But the limit of a^x as x-> infinity depends on what a is.

If a >1 then the limit doesn't exist.

If 0<a<1, then the limit is 0.

If a=0, then the limit is 0.

If a =1, then the limit is 1.

If a<0 , then all hell breaks loose and so no limit exists.

Jhevon, you 've said that "1^infinity is indeterminate because the base of 1 should give you 1, but thinking of exponential functions, they go off to infinity as the power goes to infinity." But, as you later said, that only applies if the base is greater than 1. So there's no contradiction there as there is for 0^0.0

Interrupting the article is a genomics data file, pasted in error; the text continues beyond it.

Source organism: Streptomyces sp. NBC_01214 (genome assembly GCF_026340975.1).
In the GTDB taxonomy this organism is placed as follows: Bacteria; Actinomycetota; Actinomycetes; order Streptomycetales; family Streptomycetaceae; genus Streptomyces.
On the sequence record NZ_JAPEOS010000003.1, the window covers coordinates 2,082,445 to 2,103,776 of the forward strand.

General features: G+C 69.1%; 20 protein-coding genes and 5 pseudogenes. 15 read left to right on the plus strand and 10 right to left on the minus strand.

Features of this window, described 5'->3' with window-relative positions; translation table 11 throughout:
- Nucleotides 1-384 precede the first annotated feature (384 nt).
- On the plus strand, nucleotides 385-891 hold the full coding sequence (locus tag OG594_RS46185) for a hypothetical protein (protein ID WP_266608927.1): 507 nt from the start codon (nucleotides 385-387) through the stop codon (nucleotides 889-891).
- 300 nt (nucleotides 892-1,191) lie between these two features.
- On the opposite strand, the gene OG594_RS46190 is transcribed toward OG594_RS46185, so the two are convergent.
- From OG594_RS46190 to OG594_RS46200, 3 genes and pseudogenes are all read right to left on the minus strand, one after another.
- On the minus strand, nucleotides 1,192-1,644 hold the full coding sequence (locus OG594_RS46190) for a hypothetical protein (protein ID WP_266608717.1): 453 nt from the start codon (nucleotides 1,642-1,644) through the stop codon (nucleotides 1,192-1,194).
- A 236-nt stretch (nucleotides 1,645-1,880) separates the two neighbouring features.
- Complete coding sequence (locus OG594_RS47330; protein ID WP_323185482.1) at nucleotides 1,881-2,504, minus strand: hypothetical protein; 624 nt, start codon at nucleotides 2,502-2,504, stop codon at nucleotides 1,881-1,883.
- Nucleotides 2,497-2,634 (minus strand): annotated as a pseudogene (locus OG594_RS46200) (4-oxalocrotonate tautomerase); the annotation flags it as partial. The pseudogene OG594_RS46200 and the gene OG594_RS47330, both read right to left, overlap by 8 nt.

I don't agree that the limit of 1^x as x-> infinity is indeterminate. Even though that's what wikipedia says - who believes them anyway!

1^infinity = 1x1x1x1x...... How can it not be 1? Where does it change from being 1 to being indeterminate?

Topsquark, I find it interesting that you learnt that it is indeterminate and not 1.

I'm open to anyone convincing me otherwise. Interesting thread!!